The Jeremy Kyle Show has been cancelled after a participant killed themselves. Now people are wondering why suicides are so common amongst reality TV contestants.
Reality TV is an odd genre. The people participating on it are performing as themselves and there’s supposedly no plot or script, yet it’s not quite accurate to say these shows really reflect reality. Producers often set up scenes, create unrealistic situations, feed lines and/or use heavy editing to advance pre-determined story arcs and present participants as set character archetypes.
Still, people like it. 39 percent of Brits (and half of younger people) say they watch reality TV. Producers love the financial savings that come with not having to pay writers or big-name actors. And its contestants sometimes reap huge benefits. Successful American Idols, Bachelors, Drag Racers and Survivors have launched showbiz careers and made big bucks.
A participant on Love Island, ITV2’s most popular reality show, can expect to earn an average of £1.1 million in the five years after their appearance. That’s over seven times more than the average working Brit will pull in over the same time frame (£148k, if you’re curious).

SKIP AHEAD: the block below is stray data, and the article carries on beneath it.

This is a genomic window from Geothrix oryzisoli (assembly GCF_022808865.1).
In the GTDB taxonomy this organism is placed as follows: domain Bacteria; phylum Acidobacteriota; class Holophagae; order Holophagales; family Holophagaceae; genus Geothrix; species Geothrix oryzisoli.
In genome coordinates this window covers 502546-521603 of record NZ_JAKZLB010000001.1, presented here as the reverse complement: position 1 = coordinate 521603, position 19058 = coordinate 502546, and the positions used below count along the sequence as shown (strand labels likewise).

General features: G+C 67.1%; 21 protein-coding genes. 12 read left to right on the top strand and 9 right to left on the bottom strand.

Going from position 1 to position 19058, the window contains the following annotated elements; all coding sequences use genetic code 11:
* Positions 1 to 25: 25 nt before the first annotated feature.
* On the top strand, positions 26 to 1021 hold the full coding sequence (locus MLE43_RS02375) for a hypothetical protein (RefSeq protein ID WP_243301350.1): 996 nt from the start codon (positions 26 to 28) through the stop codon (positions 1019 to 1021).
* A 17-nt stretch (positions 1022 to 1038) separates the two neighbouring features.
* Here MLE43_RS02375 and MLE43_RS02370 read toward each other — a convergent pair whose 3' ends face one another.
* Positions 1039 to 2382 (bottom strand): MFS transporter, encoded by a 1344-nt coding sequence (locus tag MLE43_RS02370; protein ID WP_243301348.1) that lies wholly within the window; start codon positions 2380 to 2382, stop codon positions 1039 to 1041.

A debate is now brewing about how the producers of reality shows should balance this danger against the above-mentioned benefits. Broadcasters themselves are being uneven in their response. ITV recently cancelled The Jeremy Kyle Show after the suicide of a guest but is pressing ahead with this summer’s series of Love Island, despite two former contestants killing themselves in under a year.
We live in the same neighbourhood, area, country, and planet with about seven billion other people, and our economies inevitably overlap all the time. That means the economic choices we make might have consequences outside our control, and someone else’s choices might have a direct effect on your economy – even if you’ve never met them before…